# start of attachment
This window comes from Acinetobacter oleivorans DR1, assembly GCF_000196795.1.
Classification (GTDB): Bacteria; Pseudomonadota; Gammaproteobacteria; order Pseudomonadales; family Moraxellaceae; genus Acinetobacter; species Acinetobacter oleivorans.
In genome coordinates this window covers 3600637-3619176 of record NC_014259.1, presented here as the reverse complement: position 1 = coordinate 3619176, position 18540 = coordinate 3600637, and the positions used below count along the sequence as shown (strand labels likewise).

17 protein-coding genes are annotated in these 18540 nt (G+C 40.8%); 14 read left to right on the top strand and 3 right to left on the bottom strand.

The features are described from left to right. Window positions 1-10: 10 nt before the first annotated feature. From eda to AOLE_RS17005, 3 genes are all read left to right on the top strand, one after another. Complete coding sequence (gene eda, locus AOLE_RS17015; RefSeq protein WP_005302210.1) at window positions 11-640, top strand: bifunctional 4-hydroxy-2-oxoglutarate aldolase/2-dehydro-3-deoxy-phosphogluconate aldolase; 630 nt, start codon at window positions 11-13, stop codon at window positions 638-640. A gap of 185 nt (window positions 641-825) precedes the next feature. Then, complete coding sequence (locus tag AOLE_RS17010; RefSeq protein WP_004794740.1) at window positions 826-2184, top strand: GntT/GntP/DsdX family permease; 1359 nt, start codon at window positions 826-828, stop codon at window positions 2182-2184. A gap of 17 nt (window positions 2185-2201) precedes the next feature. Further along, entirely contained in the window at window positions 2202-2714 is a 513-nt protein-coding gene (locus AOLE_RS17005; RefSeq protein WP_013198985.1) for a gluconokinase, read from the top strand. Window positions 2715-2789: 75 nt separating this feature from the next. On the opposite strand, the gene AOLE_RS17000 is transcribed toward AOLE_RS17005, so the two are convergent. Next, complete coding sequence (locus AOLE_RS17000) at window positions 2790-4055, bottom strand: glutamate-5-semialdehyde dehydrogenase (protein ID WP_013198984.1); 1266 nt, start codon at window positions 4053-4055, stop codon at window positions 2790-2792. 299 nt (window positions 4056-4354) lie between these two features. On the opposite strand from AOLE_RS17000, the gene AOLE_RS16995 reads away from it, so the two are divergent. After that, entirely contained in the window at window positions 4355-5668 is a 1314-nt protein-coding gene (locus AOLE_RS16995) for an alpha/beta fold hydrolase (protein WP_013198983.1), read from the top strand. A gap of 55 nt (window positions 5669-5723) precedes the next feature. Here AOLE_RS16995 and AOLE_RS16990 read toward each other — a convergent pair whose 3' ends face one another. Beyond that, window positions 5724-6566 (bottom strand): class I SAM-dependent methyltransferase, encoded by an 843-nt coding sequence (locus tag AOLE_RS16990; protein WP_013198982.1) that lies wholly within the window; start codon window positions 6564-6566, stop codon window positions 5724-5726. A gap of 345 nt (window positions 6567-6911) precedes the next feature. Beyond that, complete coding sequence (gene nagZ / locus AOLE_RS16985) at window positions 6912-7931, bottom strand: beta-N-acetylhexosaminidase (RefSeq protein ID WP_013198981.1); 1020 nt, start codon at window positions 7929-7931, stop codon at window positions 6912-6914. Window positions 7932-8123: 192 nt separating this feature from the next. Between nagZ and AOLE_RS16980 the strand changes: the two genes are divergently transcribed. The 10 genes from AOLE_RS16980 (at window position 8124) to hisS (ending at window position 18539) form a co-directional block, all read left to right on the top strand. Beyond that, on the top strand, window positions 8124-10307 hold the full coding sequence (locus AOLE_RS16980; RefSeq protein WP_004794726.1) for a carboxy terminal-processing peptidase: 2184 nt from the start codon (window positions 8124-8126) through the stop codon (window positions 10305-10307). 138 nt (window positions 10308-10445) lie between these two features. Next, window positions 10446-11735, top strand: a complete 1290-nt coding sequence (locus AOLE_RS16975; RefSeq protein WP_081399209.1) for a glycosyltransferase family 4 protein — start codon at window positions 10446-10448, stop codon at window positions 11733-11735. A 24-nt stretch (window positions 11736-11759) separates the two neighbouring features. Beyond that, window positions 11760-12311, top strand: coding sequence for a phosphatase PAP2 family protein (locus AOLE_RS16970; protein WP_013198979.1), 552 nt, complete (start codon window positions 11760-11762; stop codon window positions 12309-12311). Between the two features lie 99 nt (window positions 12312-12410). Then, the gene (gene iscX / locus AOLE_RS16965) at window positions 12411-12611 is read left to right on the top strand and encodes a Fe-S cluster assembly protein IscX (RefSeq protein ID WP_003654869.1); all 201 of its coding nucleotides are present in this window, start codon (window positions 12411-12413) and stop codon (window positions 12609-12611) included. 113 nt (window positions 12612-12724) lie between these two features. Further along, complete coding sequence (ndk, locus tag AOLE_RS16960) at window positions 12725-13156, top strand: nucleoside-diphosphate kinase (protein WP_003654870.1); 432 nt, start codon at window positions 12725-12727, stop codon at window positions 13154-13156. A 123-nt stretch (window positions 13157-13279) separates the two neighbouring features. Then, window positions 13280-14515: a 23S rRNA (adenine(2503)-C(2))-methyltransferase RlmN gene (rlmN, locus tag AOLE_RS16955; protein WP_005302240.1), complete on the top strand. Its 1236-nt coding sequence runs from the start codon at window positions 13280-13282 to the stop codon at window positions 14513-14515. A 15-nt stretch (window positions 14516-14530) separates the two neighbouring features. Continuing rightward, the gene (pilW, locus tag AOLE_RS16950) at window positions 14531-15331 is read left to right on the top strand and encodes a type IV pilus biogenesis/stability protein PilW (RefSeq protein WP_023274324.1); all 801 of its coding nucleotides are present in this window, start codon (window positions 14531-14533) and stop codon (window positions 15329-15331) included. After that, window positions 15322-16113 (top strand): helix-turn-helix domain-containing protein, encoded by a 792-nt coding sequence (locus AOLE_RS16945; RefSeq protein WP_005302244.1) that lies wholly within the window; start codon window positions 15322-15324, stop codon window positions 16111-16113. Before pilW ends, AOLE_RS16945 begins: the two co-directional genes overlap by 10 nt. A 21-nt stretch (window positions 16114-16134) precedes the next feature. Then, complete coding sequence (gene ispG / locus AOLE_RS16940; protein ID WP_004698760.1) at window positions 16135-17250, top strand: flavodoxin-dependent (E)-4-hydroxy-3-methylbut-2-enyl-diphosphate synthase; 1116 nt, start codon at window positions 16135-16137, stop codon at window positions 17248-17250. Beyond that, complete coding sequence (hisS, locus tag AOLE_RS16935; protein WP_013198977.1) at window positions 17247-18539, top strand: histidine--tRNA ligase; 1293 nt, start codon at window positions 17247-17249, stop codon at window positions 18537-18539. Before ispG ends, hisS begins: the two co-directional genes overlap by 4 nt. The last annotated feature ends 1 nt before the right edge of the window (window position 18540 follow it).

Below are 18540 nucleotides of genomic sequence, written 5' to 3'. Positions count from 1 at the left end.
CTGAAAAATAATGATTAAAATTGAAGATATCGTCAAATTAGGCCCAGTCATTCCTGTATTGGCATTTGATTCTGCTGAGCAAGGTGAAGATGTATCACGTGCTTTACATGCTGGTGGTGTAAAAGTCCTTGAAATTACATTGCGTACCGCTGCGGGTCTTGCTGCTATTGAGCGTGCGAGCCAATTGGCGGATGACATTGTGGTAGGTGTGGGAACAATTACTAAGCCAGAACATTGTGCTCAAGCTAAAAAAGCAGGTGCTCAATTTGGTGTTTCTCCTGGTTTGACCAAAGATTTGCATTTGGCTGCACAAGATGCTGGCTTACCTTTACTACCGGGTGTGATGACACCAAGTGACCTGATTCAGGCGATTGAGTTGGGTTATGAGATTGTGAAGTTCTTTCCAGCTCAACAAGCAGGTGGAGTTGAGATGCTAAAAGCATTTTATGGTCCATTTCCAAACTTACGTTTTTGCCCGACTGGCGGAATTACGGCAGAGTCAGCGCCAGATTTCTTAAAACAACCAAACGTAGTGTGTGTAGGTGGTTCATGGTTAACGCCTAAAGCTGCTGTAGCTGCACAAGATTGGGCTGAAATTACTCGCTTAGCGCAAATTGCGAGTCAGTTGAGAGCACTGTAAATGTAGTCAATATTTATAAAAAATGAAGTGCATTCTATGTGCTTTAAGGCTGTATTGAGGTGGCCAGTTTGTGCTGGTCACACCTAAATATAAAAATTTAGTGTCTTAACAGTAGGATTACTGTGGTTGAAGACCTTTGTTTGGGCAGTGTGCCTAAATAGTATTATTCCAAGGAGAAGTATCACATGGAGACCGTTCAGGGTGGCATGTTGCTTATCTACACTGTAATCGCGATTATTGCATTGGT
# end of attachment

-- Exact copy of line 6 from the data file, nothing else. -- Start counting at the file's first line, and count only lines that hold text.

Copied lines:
Below are 18540 nucleotides of genomic sequence, written 5' to 3'. Positions count from 1 at the left end.